Growing up I collected coins, mainly pennies. Unlike some kids my age, I wasn’t all that interested in the “baseball” cards, though I did like the pink slab of bubble gum. I never got into trading the cards among friends.

What prompted me to think about such things was the recent news that the Topps company that held the rights to baseball cards for more than a half-century was blind-sided by an end around from another company and will lose the rights after 2025. Sports cards and memorabilia is big business. Forget about  trading transactions on the playground. 

Maybe I’m getting old. Maybe I’m becoming a Luddite. Or maybe I’m just sad to see some simple things become complicated. Perhaps it’s a reaction to “non-fungible tokens”  or NFTs as those in-the- know call them. The NFT is a piece of computer code that can be attached to a digital image that then makes it unique.  It’s the new baseball “card” and then some.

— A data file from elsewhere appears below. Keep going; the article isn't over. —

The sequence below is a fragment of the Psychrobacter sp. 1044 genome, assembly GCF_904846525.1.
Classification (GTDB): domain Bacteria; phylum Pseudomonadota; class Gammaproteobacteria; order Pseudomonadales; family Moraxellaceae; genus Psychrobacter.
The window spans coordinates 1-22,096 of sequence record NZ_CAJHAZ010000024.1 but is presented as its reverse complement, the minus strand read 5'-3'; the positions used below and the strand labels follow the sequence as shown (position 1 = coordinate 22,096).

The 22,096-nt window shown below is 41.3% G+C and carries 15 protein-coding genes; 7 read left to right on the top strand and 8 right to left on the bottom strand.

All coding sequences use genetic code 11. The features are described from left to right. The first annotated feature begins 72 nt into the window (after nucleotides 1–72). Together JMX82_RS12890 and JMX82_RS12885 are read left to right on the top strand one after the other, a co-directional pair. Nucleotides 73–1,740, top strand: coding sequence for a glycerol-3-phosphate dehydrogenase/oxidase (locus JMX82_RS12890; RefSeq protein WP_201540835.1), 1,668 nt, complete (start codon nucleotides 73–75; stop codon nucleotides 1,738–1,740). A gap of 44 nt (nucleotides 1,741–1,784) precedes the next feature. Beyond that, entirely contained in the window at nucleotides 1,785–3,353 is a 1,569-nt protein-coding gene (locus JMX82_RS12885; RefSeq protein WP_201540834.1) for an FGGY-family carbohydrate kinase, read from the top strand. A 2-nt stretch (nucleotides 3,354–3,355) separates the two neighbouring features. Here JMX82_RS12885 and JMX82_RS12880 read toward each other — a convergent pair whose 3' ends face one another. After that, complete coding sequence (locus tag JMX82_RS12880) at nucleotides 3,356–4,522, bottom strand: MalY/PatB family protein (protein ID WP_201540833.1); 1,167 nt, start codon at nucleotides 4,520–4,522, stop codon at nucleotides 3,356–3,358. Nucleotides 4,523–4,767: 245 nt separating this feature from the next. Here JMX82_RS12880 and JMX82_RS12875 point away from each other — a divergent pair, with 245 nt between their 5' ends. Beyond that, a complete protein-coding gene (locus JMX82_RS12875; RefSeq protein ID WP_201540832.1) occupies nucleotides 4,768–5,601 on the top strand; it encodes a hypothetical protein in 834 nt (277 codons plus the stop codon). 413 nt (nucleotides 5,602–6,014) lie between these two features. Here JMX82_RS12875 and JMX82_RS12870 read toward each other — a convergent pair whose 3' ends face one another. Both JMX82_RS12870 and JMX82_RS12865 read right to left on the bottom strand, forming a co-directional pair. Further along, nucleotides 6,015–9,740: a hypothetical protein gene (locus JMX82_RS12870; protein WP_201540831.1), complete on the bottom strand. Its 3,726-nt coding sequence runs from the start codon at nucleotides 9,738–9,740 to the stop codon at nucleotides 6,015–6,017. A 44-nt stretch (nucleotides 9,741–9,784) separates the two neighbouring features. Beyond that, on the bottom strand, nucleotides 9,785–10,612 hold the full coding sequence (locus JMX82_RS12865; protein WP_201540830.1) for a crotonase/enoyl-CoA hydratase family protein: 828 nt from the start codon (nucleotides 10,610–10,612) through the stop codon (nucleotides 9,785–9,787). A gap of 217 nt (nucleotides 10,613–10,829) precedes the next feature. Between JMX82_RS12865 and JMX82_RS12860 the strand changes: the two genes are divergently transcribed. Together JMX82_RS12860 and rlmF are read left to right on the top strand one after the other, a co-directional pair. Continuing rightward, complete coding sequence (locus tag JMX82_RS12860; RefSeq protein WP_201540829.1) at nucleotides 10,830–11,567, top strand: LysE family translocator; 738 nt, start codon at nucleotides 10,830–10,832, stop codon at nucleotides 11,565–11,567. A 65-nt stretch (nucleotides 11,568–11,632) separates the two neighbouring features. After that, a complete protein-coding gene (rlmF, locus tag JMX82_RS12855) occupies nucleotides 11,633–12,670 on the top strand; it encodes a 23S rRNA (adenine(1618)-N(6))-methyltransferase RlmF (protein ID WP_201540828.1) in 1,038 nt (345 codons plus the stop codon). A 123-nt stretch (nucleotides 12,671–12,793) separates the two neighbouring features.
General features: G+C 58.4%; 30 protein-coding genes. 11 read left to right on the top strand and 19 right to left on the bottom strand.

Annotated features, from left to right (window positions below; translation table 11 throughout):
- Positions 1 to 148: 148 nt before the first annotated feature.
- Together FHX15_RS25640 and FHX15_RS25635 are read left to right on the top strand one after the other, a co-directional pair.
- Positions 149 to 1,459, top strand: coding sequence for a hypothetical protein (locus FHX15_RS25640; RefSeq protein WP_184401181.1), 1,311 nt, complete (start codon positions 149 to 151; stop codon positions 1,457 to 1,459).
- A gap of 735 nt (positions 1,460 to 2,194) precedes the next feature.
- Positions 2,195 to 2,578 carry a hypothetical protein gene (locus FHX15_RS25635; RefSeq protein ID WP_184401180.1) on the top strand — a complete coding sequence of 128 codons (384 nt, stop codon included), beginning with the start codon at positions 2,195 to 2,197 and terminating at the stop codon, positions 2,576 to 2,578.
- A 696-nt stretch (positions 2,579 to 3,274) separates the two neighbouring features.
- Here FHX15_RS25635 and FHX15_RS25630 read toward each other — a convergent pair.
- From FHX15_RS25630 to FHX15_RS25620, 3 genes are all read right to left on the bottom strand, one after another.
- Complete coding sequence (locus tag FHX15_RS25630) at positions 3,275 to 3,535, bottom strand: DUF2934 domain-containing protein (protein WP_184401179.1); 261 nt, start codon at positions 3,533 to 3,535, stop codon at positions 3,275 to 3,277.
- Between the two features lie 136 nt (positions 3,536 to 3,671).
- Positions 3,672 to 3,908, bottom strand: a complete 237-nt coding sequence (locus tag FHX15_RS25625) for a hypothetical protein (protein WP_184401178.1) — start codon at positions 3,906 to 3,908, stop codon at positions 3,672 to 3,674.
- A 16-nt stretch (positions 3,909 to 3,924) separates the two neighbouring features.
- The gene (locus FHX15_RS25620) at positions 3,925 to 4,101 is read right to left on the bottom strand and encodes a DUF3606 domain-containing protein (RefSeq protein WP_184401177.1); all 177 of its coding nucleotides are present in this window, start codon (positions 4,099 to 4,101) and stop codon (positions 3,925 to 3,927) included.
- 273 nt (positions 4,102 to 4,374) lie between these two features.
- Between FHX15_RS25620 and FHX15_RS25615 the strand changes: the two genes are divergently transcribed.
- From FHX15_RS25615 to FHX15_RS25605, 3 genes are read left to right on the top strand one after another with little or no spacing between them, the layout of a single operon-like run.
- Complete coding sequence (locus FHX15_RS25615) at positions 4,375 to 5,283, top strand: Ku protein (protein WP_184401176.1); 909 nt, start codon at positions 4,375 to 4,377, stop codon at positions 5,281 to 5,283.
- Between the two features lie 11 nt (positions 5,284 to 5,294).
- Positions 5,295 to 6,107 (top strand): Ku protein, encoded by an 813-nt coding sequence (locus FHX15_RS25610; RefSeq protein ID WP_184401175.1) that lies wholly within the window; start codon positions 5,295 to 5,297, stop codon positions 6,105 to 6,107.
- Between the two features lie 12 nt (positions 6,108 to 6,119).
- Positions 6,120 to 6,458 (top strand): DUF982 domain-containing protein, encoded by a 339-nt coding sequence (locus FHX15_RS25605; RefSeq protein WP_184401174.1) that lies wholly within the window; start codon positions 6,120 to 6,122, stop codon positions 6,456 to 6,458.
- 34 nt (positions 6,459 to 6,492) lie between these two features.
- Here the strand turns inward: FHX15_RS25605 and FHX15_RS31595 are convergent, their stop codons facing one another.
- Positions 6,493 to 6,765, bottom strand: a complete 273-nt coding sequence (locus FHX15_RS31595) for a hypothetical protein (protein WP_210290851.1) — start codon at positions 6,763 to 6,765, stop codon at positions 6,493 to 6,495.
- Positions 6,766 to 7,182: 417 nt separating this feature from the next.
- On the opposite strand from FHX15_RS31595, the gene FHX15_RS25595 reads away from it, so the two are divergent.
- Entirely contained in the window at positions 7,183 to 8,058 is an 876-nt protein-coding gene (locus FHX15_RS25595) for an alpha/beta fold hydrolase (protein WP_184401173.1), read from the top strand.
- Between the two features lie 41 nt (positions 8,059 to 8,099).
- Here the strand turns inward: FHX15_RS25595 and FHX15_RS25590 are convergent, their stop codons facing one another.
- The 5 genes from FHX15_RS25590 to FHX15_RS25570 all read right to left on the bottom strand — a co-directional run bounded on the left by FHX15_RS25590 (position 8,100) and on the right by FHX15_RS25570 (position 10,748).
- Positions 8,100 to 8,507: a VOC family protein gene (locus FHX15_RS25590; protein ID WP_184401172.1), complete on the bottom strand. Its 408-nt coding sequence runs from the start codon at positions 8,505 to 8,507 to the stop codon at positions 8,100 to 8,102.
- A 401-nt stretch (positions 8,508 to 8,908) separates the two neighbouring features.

In those good-old-days when I was driving bank tellers crazy buying rolls pf pennies, sorting them for my collection purposes and returning them for another roll or two, I could open a book designed for penny collections and see what I had and what I needed. I could get the magnifying glass and look for a mint mark. I never did find the elusive 1909 S VDB, no matter the amount of annoyance I caused the bank. It was a hands-on thing to do.

I understand collecting “things,” whether sports cards, coins, whale-oil lamps, books, and so on. I have trouble with digital representations of things that are kept in digital storage. I guess they don’t have to be dusted.

Never mind Bitcoin. There’s no place in my penny book for one. And at about $60,000 “each” I can’t afford one and I know I won’t get one in change at the grocery store.